Talk:2010-08-29 51 4

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Expedition category[edit]

There appears to be a disagreement. Category:Not reached - Mother Nature or Category:Not reached - Did not attempt? I favour the latter because it was always known, even at the planning stage, that the hashpoint was in the middle of the water. The participants were never aiming to actually reach it, just get as close as possible. Jiml appears to favour the former, I think because some sort of expedition was made at all, so "did not attempt" is not appropriate. But I'll let him explain further if he wishes to.

Thoughts from other geohashers, please? Thanks. — Benjw  [talk] 09:22, 31 August 2010 (UTC)

For alternate locations, the convention is to use "Did not attempt (to reach the correct coordinates)". IMHO this applies here too. -- relet 12:49, 31 August 2010 (UTC)

I think that the "Not attempted" pretty much applies only when the expedition is only going to an alternate location. If you actually try to visit the hashpoint, I think it counts as, say, "Not reached - Mother Nature", even if you knew it was out in the middle of the ocean and you stopped on the shore looking out at it. I think it reflects level of effort Jiml 02:22, 1 September 2010 (UTC)

This was an alternative location. The hashpoint was in the sea and they knew that, so they did not attempt to reach the actual hashpoint, but instead went to an alternative location which was set as "the point as close to the hashpoint as possible, while remaining on dry (well, rainy) land". — Benjw  [talk] 13:18, 27 September 2010 (UTC)

Isn't there some achievement I can claim for bringing confusion to the geohashing community? ;) --Mr. Pi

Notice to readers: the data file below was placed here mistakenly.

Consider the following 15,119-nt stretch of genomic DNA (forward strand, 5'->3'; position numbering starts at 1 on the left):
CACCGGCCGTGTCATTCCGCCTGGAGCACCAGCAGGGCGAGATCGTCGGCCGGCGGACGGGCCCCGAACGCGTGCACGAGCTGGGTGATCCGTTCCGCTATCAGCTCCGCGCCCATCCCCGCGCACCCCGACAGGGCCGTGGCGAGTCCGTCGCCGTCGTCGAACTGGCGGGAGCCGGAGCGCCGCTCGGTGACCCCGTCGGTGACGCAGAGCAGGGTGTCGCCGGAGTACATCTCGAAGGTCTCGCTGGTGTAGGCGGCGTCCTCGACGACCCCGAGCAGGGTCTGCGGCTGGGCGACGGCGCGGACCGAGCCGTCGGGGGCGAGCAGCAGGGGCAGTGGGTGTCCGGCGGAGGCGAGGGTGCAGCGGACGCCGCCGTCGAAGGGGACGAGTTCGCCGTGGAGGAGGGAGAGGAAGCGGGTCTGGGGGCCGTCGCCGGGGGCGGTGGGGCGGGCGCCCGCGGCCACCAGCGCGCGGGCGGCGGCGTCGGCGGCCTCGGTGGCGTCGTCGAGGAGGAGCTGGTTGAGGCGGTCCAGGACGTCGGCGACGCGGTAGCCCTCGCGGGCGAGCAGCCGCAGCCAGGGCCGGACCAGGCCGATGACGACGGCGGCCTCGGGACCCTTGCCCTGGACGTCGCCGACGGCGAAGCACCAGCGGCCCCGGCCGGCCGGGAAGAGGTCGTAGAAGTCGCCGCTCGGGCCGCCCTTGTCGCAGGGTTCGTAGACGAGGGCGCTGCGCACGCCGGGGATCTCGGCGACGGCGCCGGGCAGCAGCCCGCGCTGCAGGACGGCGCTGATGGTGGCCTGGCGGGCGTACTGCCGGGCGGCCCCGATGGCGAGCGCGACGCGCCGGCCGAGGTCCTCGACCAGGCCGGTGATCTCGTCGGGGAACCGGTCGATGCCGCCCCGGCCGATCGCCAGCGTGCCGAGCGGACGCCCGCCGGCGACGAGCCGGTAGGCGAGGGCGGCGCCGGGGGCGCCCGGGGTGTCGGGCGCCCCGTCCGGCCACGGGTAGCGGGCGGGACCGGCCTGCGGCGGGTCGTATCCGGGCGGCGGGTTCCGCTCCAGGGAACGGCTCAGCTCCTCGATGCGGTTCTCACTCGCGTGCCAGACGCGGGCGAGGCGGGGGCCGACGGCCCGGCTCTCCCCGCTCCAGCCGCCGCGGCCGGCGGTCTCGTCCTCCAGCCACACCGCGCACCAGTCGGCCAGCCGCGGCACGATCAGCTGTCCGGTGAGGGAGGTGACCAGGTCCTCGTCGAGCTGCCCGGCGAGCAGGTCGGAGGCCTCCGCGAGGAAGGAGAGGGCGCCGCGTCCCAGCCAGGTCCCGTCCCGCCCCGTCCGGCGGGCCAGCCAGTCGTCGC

We are not confused. We just like to discuss in depth. :P -- relet 13:20, 27 September 2010 (UTC)

I think it depends on intent. If you know the point is near-ish land and you make a vague plan to try and reach it (swim, earn a maker ribbon, &c.) then it would be a mother nature reason to abandon the point. If it's way out in the ocean and you didn't even bring your lifejacket, I'd say it was a did not attempt. So, if you knew it was in the water, and you didn't even get in the water, then it would be a did not attempt. Alternatively, if satellite images say the point is on shore and when you get to the shoreline your GPS says it's 30m into the drink, that would also be a mother nature. This can happen due to satellite images taken during low tide, when a flooding lagoon is dry, before erosion, or before a man-made access like a jetty or wharf is demolished, &c. Splitdipless 12:17, 27 September 2010 (UTC)

I've got a slight side case for this that I thought of when I ran into this page again. A few years ago I set out for Geohashing Day without any hope: Google Maps clearly showed the hashpoint in the middle of a nearby river, and I had no watercraft. But the Geohashing gods decided to grant me a boon: When I arrived at the shore, one of the local watersports stores was having a "demo day" to show off their wares, and I got a ride on one of their boats out to the hashpoint! For me, the spirit of geohashing is getting out into the world and seeing what happens and can happen: Sometimes one stands on the shore waving at the hashpoint and sometimes one gets an unexpected boat ride. Jiml (talk) 22:33, 21 August 2016 (UTC)


I love the pictures you took. I was there a lot as a kid while visiting my great-grandpa in Rotterdam. Yay Hoek van Holland! A geohash in the middle of the Maastunnel (the one for bikes and pedestrians) would be most awesome. --Zb 20:48, 31 August 2010 (UTC)

Thanks Zb! If I ever go for the Bill Gates award, the Maastunnel would be perfect. --Mr. Pi